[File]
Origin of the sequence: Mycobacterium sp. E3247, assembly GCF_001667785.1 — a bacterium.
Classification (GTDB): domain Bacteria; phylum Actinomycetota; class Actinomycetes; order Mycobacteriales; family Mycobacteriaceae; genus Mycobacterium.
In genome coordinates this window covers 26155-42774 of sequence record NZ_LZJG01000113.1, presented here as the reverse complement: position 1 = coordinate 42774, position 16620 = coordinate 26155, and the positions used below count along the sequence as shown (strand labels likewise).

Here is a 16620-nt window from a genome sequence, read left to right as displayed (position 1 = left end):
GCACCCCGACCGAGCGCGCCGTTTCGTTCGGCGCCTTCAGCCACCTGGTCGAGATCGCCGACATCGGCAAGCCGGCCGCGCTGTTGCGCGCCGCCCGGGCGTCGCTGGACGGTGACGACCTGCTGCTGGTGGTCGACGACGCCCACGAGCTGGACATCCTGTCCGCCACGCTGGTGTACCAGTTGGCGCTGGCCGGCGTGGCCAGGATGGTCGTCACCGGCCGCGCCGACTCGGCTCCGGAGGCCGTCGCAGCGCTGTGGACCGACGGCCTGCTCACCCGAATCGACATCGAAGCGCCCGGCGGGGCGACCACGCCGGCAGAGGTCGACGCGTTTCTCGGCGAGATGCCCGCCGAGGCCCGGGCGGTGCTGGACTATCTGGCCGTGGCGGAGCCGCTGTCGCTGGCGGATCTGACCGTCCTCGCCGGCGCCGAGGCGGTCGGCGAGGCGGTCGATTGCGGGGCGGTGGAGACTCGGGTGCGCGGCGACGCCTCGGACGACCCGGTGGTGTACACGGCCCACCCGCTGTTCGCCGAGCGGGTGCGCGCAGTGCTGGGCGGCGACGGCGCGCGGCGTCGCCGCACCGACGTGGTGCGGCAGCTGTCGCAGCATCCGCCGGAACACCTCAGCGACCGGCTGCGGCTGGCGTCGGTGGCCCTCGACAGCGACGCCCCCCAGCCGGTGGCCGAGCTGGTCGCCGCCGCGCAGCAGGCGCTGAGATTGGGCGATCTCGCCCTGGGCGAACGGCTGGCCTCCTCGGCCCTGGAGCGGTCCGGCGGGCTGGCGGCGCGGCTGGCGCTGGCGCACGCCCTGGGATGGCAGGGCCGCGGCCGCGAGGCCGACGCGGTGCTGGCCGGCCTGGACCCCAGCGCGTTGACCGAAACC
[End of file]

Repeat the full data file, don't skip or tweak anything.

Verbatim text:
Origin of the sequence: Mycobacterium sp. E3247, assembly GCF_001667785.1 — a bacterium.
Classification (GTDB): domain Bacteria; phylum Actinomycetota; class Actinomycetes; order Mycobacteriales; family Mycobacteriaceae; genus Mycobacterium.
In genome coordinates this window covers 26155-42774 of sequence record NZ_LZJG01000113.1, presented here as the reverse complement: position 1 = coordinate 42774, position 16620 = coordinate 26155, and the positions used below count along the sequence as shown (strand labels likewise).

Here is a 16620-nt window from a genome sequence, read left to right as displayed (position 1 = left end):
GCACCCCGACCGAGCGCGCCGTTTCGTTCGGCGCCTTCAGCCACCTGGTCGAGATCGCCGACATCGGCAAGCCGGCCGCGCTGTTGCGCGCCGCCCGGGCGTCGCTGGACGGTGACGACCTGCTGCTGGTGGTCGACGACGCCCACGAGCTGGACATCCTGTCCGCCACGCTGGTGTACCAGTTGGCGCTGGCCGGCGTGGCCAGGATGGTCGTCACCGGCCGCGCCGACTCGGCTCCGGAGGCCGTCGCAGCGCTGTGGACCGACGGCCTGCTCACCCGAATCGACATCGAAGCGCCCGGCGGGGCGACCACGCCGGCAGAGGTCGACGCGTTTCTCGGCGAGATGCCCGCCGAGGCCCGGGCGGTGCTGGACTATCTGGCCGTGGCGGAGCCGCTGTCGCTGGCGGATCTGACCGTCCTCGCCGGCGCCGAGGCGGTCGGCGAGGCGGTCGATTGCGGGGCGGTGGAGACTCGGGTGCGCGGCGACGCCTCGGACGACCCGGTGGTGTACACGGCCCACCCGCTGTTCGCCGAGCGGGTGCGCGCAGTGCTGGGCGGCGACGGCGCGCGGCGTCGCCGCACCGACGTGGTGCGGCAGCTGTCGCAGCATCCGCCGGAACACCTCAGCGACCGGCTGCGGCTGGCGTCGGTGGCCCTCGACAGCGACGCCCCCCAGCCGGTGGCCGAGCTGGTCGCCGCCGCGCAGCAGGCGCTGAGATTGGGCGATCTCGCCCTGGGCGAACGGCTGGCCTCCTCGGCCCTGGAGCGGTCCGGCGGGCTGGCGGCGCGGCTGGCGCTGGCGCACGCCCTGGGATGGCAGGGCCGCGGCCGCGAGGCCGACGCGGTGCTGGCCGGCCTGGACCCCAGCGCGTTGACCGAAACC